Understanding charities is at the foundation of our approach to regulation. We focus on guidance and education, and when we take compliance action and use our regulatory powers we consider the potential impact this could have on the charity and the community they serve.

Guidance, education and advice

We support charities to meet their obligations through advice, guidance, education and support. For example, we provide guidance on what charities need to do to meet their ACNC obligations, on good governance and protecting your charity from fraud.

Our compliance powers

We have powers to gather information, and monitor whether charities are meeting their obligations, and formal compliance powers to respond to charities not meeting their obligations (for example, not acting for their charitable purpose).

Where charities fail to meet their obligations, we may use formal powers to:

  • warn charities that they are not meeting their obligations and explain what action we may take (warnings)
  • direct charities to do or not do something (directions)
  • make arrangements with charities about what they need to do to meet their obligations - these arrangements can be enforced by a court (enforceable undertakings)
  • ask a court to make charities to do or not do something (injunctions)
  • suspend or remove a 'responsible person' such as a board or committee member (suspension and removal)
  • disqualify a responsible person (such as a committee or board member, or trustee) who has previously been suspended or removed for 12 months. During that time, the person is not allowed to be a responsible person of any charity (disqualification) and will be listed on the disqualified persons register
  • in exceptional circumstances, revoke (cancel) a charity’s registration (which may affect a charity’s eligibility for tax concessions and other government benefits, concessions or exemptions), and
  • apply administrative penalties if a charity makes false or misleading statements or fails to lodge documents (such as reports, notices, returns or statements) on time.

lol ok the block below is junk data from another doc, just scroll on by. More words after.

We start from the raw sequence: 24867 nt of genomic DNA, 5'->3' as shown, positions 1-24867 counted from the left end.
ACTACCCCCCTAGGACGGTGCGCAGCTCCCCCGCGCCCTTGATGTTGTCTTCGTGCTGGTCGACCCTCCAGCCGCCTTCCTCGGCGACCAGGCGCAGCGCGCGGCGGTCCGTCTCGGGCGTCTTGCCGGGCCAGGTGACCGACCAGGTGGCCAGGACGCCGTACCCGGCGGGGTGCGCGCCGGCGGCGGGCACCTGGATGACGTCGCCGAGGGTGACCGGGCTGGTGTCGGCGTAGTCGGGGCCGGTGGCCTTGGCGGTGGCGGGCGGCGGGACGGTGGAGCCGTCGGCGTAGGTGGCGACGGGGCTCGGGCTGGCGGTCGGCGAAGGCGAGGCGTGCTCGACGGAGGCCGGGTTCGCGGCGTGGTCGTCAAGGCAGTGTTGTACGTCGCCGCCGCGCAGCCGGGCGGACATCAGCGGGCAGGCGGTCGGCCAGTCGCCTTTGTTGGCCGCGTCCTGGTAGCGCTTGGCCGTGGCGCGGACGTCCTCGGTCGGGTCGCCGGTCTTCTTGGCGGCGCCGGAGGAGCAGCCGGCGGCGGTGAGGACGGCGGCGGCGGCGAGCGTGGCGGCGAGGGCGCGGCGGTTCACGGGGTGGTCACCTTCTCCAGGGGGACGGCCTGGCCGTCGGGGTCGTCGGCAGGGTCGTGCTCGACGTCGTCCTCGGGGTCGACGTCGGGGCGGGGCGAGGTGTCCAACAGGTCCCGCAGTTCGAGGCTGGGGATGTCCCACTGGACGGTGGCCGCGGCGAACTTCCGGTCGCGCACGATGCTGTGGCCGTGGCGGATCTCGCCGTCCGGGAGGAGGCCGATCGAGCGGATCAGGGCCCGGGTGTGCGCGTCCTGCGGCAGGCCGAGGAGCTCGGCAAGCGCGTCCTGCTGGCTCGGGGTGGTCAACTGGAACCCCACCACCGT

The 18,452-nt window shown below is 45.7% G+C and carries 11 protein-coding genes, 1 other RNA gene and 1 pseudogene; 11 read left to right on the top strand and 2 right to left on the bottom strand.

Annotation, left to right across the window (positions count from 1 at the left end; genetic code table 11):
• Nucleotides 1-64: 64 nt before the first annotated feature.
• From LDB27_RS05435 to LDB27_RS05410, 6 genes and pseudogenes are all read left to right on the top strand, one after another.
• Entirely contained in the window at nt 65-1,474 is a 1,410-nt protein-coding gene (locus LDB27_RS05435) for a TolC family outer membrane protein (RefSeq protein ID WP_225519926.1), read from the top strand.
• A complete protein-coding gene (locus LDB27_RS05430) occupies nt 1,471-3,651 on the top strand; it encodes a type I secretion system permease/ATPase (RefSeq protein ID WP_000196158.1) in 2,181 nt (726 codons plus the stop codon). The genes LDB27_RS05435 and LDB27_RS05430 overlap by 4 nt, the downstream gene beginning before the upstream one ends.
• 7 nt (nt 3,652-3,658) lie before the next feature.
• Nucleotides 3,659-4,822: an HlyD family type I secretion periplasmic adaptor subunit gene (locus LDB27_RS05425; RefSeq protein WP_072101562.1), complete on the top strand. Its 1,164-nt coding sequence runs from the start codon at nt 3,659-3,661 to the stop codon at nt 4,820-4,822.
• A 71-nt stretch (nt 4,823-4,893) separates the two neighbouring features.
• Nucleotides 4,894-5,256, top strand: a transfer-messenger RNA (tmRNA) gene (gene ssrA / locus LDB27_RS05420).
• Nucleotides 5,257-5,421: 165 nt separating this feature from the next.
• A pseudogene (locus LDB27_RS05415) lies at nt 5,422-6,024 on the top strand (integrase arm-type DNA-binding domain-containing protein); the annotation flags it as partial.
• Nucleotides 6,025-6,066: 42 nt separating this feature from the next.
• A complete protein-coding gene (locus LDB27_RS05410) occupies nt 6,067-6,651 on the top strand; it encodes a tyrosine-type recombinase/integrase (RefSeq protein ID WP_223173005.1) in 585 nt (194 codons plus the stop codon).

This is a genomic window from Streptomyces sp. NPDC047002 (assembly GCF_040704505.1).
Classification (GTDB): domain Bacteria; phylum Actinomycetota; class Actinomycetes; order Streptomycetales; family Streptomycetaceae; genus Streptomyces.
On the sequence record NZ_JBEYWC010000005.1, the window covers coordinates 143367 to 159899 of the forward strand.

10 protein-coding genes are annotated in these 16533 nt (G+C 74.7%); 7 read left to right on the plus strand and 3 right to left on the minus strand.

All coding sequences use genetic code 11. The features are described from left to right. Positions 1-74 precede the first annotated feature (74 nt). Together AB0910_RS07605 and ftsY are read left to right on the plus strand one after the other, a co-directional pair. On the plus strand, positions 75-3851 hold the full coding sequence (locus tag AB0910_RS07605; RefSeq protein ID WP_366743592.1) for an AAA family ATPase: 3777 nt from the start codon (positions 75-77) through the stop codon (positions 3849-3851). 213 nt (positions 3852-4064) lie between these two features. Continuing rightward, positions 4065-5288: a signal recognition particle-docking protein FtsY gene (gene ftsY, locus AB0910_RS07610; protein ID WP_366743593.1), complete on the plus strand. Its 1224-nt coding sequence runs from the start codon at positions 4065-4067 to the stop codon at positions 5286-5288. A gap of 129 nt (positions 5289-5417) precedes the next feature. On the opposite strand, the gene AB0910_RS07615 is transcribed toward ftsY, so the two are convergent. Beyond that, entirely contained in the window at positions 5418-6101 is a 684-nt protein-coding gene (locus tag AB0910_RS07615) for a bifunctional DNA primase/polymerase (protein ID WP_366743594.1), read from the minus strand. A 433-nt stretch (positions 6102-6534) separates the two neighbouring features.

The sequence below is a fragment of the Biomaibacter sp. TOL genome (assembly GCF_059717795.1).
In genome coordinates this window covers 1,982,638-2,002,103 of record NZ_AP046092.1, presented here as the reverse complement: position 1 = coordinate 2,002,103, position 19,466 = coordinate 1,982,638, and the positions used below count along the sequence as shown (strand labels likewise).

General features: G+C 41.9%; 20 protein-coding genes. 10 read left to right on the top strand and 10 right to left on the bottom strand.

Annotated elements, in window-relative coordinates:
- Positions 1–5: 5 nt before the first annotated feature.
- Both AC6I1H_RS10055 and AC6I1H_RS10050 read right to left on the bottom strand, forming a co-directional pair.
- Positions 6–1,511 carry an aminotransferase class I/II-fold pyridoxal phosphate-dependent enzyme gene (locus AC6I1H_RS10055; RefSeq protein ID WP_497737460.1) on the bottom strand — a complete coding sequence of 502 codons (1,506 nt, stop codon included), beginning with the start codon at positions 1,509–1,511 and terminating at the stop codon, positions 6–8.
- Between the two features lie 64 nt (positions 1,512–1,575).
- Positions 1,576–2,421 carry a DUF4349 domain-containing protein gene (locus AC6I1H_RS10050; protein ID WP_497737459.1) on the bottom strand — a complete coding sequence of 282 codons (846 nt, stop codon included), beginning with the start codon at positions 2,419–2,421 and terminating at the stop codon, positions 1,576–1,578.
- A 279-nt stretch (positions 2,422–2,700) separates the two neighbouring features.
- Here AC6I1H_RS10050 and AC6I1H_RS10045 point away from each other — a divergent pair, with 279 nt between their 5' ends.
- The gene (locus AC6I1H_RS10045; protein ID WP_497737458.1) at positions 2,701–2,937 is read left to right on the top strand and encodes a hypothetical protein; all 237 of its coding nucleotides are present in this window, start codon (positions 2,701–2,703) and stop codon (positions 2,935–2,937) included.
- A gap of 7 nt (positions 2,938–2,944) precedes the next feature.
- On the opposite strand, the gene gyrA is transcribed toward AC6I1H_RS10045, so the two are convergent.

Where appropriate, our powers to revoke a charity’s registration or apply administrative penalties can be used against any charity. For all other formal powers, we can only exercise them on ‘federally regulated entities’. Find out more about the definition of 'federally regulated entities’, in our glossary.

When we use our compliance powers

When deciding whether to use our powers or make certain decisions, we apply our regulatory approach and follow our compliance and enforcement policy and procedures. We consider the:

  • type of problem
  • person or situation at risk (for example, whether it affects people, money or public trust and confidence generally)
  • nature and degree of potential harm
  • likelihood and frequency of occurrence or recurrence
  • risk profile of the charity (for example, the size of a charity, the existence of accountability mechanisms, its history of compliance and cooperation)
  • behaviour of those responsible for the charity

Applying penalties

The ACNC can apply administrative penalties if a charity makes false or misleading statements or fails to lodge documents on time. We may remit all or part of any penalties that apply, following our regulatory approach.

Example schedule of administrative penalties that apply to charities who fail to lodge an Annual Information Statement by its due date

Charity size

Minimum penalty
(Less than 28 days overdue)

Maximum penalty
(More than 112 days overdue)

Small:
Annual revenue is less than $250 000

$180

$900

Medium:
Annual revenue is $250 000 or more, but less than $1 million

$360

$1 800

Large:
Annual revenue is $1 million or more

$900

$4 500

Publishing compliance decisions

We publish the use of any formal powers (other than applying administrative penalties) on the ACNC Charity Register. It will appear on the charity’s listing on the Register.

See our summary of charity compliance decisions.

Charities not in contact with the ACNC

Unopened mail has been returned to the ACNC from a number of registered charities, which suggests that the postal address supplied to the ACNC is incorrect or the charities are not recognising mail from the ACNC. Most of these charities have had some contact with the ACNC but may have overlooked updating this information. If a charity does not submit its Annual Information Statement for two years, the ACNC will progress towards revoking their registration. Read more information, including a list of charities we are trying to contact.

Compliance-related policy statements